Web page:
Artificial Cochlea for Mechanical Processing of Sound

Description:

Reference #: 01491

The University of South Carolina is offering licensing opportunities for Artificial Cochlea for Mechanical Processing of Sound

Background:

So far in our society, the artificial processing of sound is achieved through microphones and digital electronics systems, which are not always reliable. However, natural organisms do it differently. Biology uses a mechanical device to process the sound in various ranges of frequencies dependent on different animals’ evolutionary history. A cochlea inside our inner ear is responsible for our hearing and by nature’s choice it is a mechanical device.

Invention Description:

With this invention, we present artificial means to mimic the functionality of the human cochlea to enhance the capability of processing sound mechanically for various sonic and ultrasonic sensor applications and create artificial ears for future humanoid robots. This technology presents a bio-inspired acoustic bandpass sensor with a user-defined range of frequencies.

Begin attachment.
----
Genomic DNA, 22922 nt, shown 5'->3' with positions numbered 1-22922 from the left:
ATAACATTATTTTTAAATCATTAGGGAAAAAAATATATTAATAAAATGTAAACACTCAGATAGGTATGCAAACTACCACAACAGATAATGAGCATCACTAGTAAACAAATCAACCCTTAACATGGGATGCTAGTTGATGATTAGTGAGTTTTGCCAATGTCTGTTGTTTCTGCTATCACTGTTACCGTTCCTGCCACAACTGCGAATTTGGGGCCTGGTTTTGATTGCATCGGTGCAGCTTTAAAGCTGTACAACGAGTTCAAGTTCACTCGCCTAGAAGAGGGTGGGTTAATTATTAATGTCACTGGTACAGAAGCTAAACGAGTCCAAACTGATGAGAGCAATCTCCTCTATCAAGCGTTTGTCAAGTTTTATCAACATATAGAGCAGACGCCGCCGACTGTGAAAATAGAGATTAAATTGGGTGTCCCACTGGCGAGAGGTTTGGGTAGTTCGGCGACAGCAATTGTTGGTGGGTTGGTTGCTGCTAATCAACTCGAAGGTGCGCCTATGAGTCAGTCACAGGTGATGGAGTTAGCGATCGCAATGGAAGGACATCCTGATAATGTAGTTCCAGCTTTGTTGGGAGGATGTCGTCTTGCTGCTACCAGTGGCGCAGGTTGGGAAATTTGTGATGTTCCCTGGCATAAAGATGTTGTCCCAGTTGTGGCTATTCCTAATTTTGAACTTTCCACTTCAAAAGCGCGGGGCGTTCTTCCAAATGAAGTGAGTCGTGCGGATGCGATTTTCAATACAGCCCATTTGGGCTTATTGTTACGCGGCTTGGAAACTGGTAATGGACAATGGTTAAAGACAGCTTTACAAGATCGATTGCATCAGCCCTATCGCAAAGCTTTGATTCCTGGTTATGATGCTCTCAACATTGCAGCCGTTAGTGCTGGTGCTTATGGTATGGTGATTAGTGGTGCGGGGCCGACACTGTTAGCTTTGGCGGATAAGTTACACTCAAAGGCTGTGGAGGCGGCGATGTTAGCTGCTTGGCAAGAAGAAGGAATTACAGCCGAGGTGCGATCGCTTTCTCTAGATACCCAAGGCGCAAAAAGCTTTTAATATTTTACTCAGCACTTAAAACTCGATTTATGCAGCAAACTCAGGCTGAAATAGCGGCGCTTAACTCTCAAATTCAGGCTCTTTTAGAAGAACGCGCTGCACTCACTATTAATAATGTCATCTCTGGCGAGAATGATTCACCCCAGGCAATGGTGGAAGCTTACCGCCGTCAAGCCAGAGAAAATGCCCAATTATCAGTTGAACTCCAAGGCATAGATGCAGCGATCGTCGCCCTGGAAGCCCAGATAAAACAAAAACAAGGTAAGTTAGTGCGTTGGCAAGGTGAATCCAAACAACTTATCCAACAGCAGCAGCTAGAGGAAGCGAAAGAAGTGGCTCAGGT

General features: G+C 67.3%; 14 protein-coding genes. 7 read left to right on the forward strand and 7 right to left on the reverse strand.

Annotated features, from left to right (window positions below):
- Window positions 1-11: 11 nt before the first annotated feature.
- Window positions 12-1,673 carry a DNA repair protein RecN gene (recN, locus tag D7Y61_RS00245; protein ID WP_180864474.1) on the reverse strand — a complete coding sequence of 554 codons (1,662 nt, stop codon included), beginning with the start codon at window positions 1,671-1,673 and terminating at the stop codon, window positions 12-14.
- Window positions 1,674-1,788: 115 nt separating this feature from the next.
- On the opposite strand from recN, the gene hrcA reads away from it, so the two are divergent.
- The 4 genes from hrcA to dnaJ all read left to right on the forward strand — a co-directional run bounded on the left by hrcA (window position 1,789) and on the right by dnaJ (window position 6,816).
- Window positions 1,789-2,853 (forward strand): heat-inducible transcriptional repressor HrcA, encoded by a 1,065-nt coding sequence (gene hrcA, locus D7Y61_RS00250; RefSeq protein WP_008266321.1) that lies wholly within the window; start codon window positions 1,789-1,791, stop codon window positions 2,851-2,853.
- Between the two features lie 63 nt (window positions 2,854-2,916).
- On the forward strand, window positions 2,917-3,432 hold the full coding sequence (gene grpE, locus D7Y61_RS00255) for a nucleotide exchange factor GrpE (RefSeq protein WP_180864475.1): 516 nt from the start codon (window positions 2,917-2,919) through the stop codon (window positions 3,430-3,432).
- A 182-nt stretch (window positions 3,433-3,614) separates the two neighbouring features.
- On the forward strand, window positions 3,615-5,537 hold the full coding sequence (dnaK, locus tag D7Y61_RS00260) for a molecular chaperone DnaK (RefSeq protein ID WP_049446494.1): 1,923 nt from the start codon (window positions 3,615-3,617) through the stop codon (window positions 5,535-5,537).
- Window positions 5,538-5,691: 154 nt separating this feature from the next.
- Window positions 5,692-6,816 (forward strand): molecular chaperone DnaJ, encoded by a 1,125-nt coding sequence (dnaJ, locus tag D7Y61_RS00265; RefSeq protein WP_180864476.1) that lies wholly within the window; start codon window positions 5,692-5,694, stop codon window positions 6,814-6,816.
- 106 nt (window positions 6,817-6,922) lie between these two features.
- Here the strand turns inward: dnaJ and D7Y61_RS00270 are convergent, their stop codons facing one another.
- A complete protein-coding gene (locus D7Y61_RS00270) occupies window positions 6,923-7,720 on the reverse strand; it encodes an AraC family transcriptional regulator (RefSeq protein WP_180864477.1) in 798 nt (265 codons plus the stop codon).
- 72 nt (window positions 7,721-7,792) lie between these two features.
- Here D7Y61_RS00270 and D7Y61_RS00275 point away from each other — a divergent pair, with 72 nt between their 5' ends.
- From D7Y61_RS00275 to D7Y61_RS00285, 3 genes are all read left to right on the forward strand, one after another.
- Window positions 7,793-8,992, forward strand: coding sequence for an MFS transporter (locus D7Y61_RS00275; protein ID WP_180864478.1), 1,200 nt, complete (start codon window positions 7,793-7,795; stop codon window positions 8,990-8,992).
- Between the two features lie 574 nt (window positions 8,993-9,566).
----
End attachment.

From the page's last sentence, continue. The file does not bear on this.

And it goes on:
Potential Applications:

About 1 in 54 children has been identified with autism spectrum disorder (ASD) according to estimates from CDC’s Autism and Developmental Disabilities Monitoring (ADDM) Network. In the future it is possible to use such device as artificial cochlea for selective human hearing, helping autistic kids to hear only specific range of frequencies. This product will benefit all autistic kids of the world. Also, implanting the artificial cochlea to humanoid robots for more effective and efficient human-robot interaction like in our human society.

Advantages and Benefits:

This product offers a revolutionary approach to hearing aid and reproduction of the human experience. The humanoid robot market is emerging and demand for this product would be increasing in years to come. Almost all futuristic Humanoid Robots would need some form of artificial hearing device.

Patent Information:
For Information, Contact:
Technology Commercialization
University of South Carolina
technology@sc.edu
Inventors:
Sourav Banerjee
Mohammad Sadegh Saadatzi
Keywords:
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